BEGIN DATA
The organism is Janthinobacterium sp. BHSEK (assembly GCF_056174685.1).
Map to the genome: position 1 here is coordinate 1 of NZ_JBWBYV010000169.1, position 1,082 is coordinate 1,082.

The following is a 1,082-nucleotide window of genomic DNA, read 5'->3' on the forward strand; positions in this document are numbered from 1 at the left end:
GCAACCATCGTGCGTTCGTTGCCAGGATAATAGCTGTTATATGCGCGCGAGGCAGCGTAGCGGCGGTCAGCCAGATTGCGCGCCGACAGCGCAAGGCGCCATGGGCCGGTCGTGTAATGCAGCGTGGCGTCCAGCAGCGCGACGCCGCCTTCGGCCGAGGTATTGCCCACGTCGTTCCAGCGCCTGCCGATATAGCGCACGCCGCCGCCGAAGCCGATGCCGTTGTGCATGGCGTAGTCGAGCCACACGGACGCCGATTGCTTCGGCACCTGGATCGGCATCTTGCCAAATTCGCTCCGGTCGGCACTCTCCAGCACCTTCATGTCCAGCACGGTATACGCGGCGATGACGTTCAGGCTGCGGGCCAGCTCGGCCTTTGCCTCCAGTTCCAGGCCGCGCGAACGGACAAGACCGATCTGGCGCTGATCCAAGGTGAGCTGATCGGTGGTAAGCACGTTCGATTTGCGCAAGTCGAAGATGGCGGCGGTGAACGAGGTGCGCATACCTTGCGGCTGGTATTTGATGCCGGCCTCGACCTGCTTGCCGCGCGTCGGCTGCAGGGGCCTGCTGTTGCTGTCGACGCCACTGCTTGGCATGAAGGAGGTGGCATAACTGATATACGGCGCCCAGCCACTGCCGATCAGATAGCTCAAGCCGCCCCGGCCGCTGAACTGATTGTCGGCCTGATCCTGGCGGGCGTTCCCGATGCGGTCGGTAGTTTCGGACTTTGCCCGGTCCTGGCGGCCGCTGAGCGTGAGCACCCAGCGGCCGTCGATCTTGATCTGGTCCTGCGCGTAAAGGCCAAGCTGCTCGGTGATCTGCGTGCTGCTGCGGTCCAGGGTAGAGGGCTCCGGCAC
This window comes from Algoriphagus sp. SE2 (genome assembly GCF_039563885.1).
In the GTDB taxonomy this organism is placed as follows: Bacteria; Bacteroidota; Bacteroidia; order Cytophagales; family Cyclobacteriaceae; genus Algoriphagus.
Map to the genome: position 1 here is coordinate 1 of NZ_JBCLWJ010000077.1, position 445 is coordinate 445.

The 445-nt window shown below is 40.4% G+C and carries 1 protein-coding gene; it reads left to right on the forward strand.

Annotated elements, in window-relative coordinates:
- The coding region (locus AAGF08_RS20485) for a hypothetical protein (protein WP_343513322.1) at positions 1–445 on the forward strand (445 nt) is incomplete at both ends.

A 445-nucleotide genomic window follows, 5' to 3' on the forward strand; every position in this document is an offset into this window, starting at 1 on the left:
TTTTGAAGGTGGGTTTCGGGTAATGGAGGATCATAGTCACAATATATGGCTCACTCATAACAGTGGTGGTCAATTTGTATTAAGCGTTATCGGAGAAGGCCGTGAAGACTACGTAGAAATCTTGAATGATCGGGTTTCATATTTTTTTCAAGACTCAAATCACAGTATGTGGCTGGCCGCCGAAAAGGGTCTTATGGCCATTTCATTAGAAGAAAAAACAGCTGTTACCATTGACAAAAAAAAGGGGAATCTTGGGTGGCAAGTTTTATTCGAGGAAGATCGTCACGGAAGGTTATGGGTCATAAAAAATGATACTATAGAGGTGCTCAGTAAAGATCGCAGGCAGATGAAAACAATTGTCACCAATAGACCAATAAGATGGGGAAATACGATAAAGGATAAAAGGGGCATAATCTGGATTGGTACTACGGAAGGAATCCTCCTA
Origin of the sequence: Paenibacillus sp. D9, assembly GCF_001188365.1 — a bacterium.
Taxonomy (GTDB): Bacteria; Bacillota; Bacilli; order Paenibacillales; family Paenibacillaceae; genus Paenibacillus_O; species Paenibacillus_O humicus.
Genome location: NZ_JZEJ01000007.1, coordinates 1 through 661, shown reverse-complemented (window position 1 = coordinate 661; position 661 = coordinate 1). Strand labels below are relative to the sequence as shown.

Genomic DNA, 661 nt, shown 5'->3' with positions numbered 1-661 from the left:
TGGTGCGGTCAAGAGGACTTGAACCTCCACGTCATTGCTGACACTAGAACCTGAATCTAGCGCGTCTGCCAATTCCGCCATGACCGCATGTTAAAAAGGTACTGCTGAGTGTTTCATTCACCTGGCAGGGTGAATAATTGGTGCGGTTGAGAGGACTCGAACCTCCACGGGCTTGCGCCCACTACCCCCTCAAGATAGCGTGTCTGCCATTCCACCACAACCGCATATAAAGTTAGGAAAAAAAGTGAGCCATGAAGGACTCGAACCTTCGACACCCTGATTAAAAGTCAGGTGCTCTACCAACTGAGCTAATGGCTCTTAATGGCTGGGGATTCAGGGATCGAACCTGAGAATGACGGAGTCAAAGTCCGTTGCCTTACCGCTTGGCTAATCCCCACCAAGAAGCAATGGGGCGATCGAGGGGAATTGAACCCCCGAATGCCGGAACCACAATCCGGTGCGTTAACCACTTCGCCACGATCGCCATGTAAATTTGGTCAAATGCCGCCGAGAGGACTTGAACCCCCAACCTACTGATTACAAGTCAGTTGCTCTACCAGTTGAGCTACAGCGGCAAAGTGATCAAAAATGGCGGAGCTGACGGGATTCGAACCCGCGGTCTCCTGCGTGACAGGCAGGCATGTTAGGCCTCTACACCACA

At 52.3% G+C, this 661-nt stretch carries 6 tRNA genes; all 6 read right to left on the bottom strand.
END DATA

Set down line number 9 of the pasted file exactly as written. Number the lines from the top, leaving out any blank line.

Annotated elements, in window-relative coordinates: